Original Research ARTICLE
Trans-Cultural Validation of the “Academic Flow Scale” (Flow 4D 16) in Arabic Language: Insights for Occupational and Educational Psychology From an Exploratory Study
- 1Department of Health Sciences (DISSAL), Postgraduate School of Public Health, University of Genoa, Genoa, Italy
- 2Group for the Study of Development and Social Environment (GEDES), Faculty of Human and Social Science of Tunis, Tunis, Tunisia
- 3Higher Institute of Sport and Physical Education of Sfax, University of Sfax, Sfax, Tunisia
- 4Higher Institute of Sport and Physical Education of Kef, University of Jendouba, Jendouba, Tunisia
- 5Research Unit, Sportive Performance and Physical Rehabilitation, High Institute of Sports and Physical Education of Kef, University of Jendouba, Jendouba, Tunisia
- 6UNESCO Chair “Health Anthropology, Biosphere and Healing Systems”, University of Genoa, Genoa, Italy
- 7Department of Psychology and Sociology of Education, University of Extremadura, Badajoz, Spain
- 8Centro Studi Terapia della Gestalt, Milan, Italy
- 9Department of Neuroscience, Rehabilitation, Ophthalmology, Genetics, Maternal and Child Health (DINOGMI), University of Genoa, Genoa, Italy
- 10Laboratory for Industrial and Applied Mathematics, Department of Mathematics and Statistics, York University, Toronto, ON, Canada
Background: As an optimal psychological state, flow represents those moments when everything comes together for the performer. Flow is often associated with high levels of performance and is a positive psychological experience.
Aim: Our study aimed to validate the “Academic Flow Scale” (Flow 4D 16) in Arabic language across Tunisian population, and to test its factor structure, in terms of internal consistency/reliability, predictive validity, and sensitivity.
Methods: The population is composed of 320 students (139 men and 181 women) belonging to the University of Sfax, with a mean age of 22.26 years. The students voluntarily responded to the scale of academic flow (Flow 4D 16). Both exploratory (EFA) and confirmatory (CFA) factor analyses were performed.
Results: The four-dimensional alpha coefficients of the Flow 4D 16 indicate an excellent internal consistency, respectively, of 0.902 (Cognitive), 0.959 (Time), 0.974 (Ego) and 0.960 (Well-being). The CFA fit indices were satisfactory.
Conclusion: In summary, the 16-items model (original version) showed for all the indices an excellent fit to the theoretical model, confirming the four-dimensional factor structure among Tunisian student population.
The concept of “flow” or “psychological flow” can be defined as “the optimal experience” that a subject can make. It generally occurs when an individual is engaged in a specific activity with clear goals and high commitment, facing challenges in proportion to his/her skills, fully mobilizing his/her competencies, and dedicating his/her attention to the task. Indeed, flow occurs when the subject is totally absorbed by what is doing and becomes unconscious of himself/herself. In this case, he/she forgets the time that passes, as well as other potential sources of distraction, even including his/her bodily needs.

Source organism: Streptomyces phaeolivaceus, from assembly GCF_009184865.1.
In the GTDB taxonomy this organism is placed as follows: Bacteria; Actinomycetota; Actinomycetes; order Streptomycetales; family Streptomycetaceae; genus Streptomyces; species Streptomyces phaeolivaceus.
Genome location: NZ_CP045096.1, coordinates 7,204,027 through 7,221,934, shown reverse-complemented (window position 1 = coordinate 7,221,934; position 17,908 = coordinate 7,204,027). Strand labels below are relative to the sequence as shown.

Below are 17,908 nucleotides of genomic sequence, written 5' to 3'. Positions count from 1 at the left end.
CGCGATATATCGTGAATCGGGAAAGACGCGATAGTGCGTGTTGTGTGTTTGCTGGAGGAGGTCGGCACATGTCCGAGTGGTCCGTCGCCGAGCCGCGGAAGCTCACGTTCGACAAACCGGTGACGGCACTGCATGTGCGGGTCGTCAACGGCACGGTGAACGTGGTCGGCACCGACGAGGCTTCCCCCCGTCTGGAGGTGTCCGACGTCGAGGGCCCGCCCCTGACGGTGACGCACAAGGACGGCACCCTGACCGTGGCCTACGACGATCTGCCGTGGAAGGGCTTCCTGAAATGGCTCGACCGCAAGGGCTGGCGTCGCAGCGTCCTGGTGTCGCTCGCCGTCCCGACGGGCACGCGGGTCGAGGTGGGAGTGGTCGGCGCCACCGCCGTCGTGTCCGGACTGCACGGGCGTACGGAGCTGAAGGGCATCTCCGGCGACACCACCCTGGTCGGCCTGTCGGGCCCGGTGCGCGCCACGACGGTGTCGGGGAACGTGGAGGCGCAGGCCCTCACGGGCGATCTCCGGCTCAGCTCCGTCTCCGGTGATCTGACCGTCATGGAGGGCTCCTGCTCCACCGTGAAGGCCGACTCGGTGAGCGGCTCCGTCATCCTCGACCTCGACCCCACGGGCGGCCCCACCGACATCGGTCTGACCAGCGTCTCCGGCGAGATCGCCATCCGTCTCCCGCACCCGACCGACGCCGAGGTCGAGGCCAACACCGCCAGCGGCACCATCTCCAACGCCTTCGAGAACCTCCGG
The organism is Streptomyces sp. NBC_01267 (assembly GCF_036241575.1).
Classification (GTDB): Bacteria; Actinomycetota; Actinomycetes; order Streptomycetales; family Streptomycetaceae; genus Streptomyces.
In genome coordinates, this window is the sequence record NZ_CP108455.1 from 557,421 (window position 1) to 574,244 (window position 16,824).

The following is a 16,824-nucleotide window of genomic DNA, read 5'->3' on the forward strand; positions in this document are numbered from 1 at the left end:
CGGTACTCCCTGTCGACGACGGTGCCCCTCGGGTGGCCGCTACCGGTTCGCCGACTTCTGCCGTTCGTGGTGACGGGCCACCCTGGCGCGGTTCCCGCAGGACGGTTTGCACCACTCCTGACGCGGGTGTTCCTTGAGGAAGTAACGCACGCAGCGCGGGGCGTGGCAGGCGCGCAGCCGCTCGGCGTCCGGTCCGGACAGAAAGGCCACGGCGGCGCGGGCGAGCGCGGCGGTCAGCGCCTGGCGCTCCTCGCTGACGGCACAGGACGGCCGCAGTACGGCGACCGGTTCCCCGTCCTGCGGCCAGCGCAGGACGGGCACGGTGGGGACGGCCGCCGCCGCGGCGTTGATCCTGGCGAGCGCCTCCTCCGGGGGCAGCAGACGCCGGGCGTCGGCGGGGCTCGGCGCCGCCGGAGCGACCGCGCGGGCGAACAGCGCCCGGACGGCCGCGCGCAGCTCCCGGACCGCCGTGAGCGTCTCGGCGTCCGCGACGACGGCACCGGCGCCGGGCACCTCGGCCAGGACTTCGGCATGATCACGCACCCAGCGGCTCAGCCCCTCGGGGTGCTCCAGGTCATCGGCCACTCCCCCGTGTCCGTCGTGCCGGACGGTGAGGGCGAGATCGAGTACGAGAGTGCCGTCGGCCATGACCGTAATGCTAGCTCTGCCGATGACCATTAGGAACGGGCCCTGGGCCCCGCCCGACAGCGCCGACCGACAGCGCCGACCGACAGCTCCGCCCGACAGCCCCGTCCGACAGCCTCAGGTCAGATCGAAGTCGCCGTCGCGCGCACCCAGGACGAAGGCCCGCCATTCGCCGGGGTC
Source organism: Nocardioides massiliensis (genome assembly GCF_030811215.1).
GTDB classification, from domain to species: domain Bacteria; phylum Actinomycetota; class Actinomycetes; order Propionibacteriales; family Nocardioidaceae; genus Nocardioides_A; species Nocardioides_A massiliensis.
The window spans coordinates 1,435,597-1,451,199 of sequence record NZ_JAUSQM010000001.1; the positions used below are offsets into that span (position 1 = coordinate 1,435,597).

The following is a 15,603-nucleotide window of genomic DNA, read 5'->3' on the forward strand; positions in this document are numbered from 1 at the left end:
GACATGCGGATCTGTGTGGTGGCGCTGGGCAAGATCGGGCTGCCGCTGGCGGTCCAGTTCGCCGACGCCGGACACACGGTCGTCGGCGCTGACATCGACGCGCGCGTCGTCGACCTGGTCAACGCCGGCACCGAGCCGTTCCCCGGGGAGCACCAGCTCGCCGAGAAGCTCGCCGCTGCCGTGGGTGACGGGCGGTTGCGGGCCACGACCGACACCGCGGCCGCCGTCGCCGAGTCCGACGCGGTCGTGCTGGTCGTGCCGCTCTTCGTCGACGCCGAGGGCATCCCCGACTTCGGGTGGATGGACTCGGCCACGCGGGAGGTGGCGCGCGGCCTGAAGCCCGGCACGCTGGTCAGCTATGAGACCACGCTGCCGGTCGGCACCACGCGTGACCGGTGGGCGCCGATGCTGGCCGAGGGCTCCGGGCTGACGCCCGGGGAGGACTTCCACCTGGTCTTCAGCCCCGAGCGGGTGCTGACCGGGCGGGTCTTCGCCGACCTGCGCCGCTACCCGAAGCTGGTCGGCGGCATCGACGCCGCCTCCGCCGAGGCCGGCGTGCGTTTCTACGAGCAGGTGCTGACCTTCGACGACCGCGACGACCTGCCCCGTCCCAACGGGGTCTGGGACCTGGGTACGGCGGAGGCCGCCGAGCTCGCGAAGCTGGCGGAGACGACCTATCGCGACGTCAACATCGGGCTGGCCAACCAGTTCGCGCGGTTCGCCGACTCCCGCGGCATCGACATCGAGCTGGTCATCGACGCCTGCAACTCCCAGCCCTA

The Hungarian psychologist Mihály Csíkszentmihályi has developed the concept of “flow”, being considered the founding father and the pioneer of the flow studies. His works published between 1975 and 2000 aimed to study the context of appearance and emergence of the optimal experience peak and the structure of pleasure generated. His investigations are generally based on the descriptions of the experiences of individuals who feel this pleasure in the practice of their activity where the intrinsic reward is considered essential (Nakamura and Csikszentmihalyi, 2002).
There are a lot of flow studies, among which we can take into particular consideration the classification of some scholars (Walker, 2010; Borderie and Michinov, 2014; Borderie, 2015) who distinguish between two types of flow.
The first approach is represented by the model of individual flow: the group to which the individual belongs is considered only as the context of the emergence of the state of flow. The collective entity to which the subject belongs can have just a minimal effect on his/her state.
The second model is characterized by the concept of group flow that corresponds to the collective optimal experience. This takes place when individuals act in co-presence (Johnson and Johnson, 1989; Walker, 2010; Borderie and Michinov, 2014; Borderie, 2015).
Other researchers (Fong et al., 2014) have re-examined, in a comparative analysis, what Csikszentmihalyi (2004) has called “the paradox of work”: that is to say, the fact that people experience the flow more often at workplace than during their leisure time. The results found by their meta-analysis do not differ significantly from those obtained for a very short period (only 7 days) among 100 workers working in different occupational contexts and jobs. This could be explained by taking into account the value given to leisure, which is higher so that people tend to prefer leisure, which also correspond to periods of less stress and activation (Engeser and Baumann, 2016).